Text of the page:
• Automobile Industry
  • Electric Vehicles
  • COVID-19
  • Electric Mobility

Automakers Take a More Active Role in Semiconductor Sourcing

Sam Abuelsamid
Dec 16, 2021

GHI Blog

2021 has been a painful year for the auto industry, but not in the ways that anyone was expecting. While demand for new vehicles rebounded much more quickly than anticipated, global production and sales are likely to fall short of pre-pandemic levels by 10%-15%. The chief culprit is a shortage of the chips that make modern vehicles work. Since early 2021, the industry has been scrambling to find new sources and adapt future products to become more resilient.

The global chip shortage has been caused by a confluence of challenges, including increasing demand from nearly every market sector, concentration of relatively few chip foundries in few locations, and natural disasters and COVID-19 flare-ups that have disrupted production. For the auto industry, these scenarios have been exacerbated by the design practices of the past several decades.

Old Sourcing Methods Have Vulnerabilities

As electronics took over the vehicle, the electronic architecture evolved in a very ad hoc way. New features were provided by an array of suppliers as a package of sensors, actuators, and an electronic control unit (ECU) with embedded software. The suppliers would source the chips in those ECUs by selecting the lowest cost and most robust components they could find. This often led to using parts produced on older, larger process nodes with larger transistors. These were often 24 nm to 90 nm processes; current chips are based on 5 nm or smaller processes. Chip foundries have focused on newer production processes at the expense of these older components.

The auto industry has responded by accelerating the transition to next-generation electrical/electronic (E/E) architectures that consolidate 100 or more discrete ECUs to a handful of more powerful central computers. The software from those older ECUs is being imported to new compute platforms and runs in virtual machines that can emulate the original ECU. These compute platforms are utilizing more powerful updated systems-on-a-chip (SoCs) like the NVIDIA Orin and Qualcomm Snapdragon Ride.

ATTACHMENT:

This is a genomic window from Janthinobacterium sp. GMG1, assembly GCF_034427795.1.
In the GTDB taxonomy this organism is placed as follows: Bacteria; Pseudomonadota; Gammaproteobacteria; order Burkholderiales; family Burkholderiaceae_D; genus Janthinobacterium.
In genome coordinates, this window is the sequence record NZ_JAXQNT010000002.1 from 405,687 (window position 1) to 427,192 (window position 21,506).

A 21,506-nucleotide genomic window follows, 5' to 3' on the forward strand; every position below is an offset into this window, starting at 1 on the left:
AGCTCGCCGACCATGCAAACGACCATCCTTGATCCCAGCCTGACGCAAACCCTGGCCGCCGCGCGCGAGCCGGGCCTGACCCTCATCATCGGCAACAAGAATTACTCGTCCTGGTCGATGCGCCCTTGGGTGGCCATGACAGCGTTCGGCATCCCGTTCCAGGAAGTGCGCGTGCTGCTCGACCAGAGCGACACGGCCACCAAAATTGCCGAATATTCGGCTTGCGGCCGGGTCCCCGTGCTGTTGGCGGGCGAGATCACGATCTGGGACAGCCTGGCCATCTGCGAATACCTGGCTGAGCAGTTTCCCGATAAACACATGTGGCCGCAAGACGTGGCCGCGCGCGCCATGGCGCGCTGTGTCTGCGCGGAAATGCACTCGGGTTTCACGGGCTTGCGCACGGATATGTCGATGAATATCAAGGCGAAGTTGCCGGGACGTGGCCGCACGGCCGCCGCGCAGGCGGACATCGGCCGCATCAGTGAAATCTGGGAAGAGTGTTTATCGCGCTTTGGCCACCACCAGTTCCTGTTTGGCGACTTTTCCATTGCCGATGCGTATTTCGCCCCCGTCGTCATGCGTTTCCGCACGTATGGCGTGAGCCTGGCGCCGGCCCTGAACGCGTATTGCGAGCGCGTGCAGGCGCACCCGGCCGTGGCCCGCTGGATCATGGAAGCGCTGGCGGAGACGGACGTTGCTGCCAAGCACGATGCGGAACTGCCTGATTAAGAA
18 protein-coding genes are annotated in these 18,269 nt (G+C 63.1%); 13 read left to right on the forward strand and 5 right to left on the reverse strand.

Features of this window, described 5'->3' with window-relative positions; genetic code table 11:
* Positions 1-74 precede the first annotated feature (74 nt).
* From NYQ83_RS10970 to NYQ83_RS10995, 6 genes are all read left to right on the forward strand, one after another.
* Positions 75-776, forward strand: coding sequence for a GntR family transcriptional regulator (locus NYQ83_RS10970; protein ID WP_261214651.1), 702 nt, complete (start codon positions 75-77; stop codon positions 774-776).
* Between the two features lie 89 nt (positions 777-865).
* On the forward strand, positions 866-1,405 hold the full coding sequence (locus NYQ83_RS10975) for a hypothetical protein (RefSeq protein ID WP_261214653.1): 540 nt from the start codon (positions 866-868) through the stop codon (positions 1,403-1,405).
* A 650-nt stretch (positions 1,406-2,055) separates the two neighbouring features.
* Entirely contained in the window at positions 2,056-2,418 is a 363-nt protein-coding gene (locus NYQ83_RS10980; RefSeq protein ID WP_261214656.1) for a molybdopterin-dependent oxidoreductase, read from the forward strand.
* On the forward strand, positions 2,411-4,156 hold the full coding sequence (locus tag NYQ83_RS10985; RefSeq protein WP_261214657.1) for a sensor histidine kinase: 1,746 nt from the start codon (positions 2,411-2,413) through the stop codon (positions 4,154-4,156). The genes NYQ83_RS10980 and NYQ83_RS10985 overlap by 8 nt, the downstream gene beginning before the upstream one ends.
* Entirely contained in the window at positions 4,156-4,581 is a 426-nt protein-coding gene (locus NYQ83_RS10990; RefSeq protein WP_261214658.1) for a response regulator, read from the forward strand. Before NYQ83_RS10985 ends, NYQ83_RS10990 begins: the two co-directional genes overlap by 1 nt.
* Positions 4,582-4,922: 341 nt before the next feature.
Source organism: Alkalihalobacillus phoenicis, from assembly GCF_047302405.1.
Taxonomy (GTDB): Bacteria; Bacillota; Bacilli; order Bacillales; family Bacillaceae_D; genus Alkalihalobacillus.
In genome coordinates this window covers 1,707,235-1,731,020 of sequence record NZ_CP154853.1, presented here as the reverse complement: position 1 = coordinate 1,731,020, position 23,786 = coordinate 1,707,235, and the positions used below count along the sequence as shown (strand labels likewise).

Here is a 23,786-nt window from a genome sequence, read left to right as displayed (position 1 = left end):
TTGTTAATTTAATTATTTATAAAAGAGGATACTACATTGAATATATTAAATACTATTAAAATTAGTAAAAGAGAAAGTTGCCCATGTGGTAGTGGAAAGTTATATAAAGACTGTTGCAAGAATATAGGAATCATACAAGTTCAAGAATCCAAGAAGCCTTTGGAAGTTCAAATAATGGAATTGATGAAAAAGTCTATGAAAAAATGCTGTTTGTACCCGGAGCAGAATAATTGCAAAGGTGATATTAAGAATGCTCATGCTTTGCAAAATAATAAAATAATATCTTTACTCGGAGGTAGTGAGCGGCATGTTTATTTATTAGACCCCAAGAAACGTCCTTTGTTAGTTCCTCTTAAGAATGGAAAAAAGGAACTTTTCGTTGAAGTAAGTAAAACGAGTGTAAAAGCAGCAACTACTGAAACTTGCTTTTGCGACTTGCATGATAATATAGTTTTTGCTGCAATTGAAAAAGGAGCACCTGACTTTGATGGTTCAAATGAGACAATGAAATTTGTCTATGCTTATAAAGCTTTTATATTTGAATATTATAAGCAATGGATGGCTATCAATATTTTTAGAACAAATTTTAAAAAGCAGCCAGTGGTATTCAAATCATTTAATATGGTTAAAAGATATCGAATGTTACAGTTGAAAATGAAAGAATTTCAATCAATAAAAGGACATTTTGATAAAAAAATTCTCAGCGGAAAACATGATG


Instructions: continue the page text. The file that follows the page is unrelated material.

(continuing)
In the past, automakers largely left chip sourcing to suppliers of those individual features—companies such as Bosch, Continental, Aptiv, ZF, and DENSO. That is rapidly changing as automakers move to sourcing chips directly and taking more control of the E/E architecture. In July 2021, Volvo announced that its 2022 replacement for the XC90 would use a central compute with two Orin SoCs. XPeng, SAIC Motor, and Mercedes-Benz will also use these chips in future vehicles. GM announced that it was working with NXP, Taiwan Semiconductor Manufacturing, Qualcomm, Renesas, and others on sourcing modern chips for its new platforms.

Automakers Should Embrace New Sourcing Strategies

Ford has different strategy—moving its sourcing upstream through a partnership with chip manufacturer GlobalFoundries to bring more advanced chip production to North America. Also, Stellantis just announced a partnership with Foxconn to develop the STLA Brain E/E architecture for its upcoming EV platforms using high performance SoCs designed and sourced by the Taiwanese supplier.

All of these efforts are aimed at creating architectures that are more adaptable to changing conditions while diversifying production locations. These should help make the ecosystem more resilient to disruptions caused by natural, medical, or geopolitical disasters as automakers meet new performance requirements.